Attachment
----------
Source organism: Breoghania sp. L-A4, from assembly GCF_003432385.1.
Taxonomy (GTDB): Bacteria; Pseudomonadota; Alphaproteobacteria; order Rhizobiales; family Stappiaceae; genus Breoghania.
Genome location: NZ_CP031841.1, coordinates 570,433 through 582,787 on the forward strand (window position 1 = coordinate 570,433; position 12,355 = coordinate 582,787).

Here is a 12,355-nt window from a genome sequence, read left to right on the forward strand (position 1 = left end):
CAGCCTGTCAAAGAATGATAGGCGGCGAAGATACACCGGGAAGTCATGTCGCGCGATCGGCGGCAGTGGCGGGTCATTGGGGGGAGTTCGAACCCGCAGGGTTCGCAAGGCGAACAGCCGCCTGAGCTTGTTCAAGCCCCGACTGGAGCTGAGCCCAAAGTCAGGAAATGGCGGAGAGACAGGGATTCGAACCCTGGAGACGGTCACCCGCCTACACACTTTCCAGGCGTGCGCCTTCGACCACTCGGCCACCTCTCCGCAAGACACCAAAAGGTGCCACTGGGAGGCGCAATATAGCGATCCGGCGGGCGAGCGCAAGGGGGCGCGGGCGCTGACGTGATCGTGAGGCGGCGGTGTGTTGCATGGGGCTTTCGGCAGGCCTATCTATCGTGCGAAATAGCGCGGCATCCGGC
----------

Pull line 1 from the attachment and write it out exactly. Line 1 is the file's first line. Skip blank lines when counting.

Source organism: Breoghania sp. L-A4, from assembly GCF_003432385.1.